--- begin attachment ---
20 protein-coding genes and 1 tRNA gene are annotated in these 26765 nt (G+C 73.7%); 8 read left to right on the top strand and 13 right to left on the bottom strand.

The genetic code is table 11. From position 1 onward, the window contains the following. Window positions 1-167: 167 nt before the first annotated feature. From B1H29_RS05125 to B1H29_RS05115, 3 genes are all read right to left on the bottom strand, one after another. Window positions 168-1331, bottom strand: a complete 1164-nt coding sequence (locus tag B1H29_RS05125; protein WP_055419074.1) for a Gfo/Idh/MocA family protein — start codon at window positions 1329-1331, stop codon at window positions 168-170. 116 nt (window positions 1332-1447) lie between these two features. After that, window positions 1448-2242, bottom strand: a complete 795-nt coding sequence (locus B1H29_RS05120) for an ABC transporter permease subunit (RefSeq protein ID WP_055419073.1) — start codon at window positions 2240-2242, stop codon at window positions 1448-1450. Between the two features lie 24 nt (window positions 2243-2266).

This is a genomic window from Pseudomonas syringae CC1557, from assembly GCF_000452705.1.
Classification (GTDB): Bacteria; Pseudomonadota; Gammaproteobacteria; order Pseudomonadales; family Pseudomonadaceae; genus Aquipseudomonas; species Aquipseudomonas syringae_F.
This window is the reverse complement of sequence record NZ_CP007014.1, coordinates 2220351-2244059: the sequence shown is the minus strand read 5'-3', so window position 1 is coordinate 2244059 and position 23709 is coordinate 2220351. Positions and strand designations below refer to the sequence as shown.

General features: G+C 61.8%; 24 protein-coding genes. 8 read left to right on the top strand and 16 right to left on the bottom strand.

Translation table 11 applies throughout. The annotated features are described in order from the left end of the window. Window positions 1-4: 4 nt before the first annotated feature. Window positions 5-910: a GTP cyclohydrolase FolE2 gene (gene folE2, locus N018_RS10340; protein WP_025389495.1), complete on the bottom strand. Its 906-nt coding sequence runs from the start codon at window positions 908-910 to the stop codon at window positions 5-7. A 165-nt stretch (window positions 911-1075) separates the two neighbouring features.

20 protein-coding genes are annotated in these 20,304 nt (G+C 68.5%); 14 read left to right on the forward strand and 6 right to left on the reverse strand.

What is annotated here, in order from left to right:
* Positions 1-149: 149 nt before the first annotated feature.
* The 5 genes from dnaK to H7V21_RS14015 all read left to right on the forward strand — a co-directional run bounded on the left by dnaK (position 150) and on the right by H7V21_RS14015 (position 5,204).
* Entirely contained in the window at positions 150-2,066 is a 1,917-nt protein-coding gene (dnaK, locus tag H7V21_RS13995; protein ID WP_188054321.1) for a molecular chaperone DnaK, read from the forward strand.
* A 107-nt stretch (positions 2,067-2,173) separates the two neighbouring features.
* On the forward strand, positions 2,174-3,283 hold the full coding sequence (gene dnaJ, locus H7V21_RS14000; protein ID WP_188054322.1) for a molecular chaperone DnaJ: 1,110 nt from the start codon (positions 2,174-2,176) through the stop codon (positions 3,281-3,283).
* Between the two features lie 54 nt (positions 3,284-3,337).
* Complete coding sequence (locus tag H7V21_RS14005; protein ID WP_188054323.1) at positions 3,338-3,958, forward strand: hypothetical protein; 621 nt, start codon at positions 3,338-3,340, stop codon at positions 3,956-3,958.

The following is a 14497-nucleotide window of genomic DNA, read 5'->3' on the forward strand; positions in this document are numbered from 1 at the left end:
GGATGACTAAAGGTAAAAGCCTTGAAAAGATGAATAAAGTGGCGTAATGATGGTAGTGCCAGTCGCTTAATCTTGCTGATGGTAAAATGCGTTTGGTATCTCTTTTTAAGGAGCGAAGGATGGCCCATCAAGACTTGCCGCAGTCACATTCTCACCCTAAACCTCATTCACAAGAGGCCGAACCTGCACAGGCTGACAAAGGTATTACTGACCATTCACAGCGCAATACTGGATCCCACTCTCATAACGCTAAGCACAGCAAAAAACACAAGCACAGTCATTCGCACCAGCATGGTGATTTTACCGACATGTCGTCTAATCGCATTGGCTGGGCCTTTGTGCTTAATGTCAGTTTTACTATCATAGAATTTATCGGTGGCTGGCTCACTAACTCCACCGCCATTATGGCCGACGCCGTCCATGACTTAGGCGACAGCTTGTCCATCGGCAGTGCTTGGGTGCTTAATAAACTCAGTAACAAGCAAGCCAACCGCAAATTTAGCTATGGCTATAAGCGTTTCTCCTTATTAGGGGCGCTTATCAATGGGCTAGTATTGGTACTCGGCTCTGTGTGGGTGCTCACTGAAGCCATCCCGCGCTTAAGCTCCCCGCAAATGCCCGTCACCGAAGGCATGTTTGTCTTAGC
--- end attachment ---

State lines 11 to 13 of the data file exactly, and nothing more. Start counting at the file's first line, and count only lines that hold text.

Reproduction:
* The 5 genes from dnaK to H7V21_RS14015 all read left to right on the forward strand — a co-directional run bounded on the left by dnaK (position 150) and on the right by H7V21_RS14015 (position 5,204).
* Entirely contained in the window at positions 150-2,066 is a 1,917-nt protein-coding gene (dnaK, locus tag H7V21_RS13995; protein ID WP_188054321.1) for a molecular chaperone DnaK, read from the forward strand.
* A 107-nt stretch (positions 2,067-2,173) separates the two neighbouring features.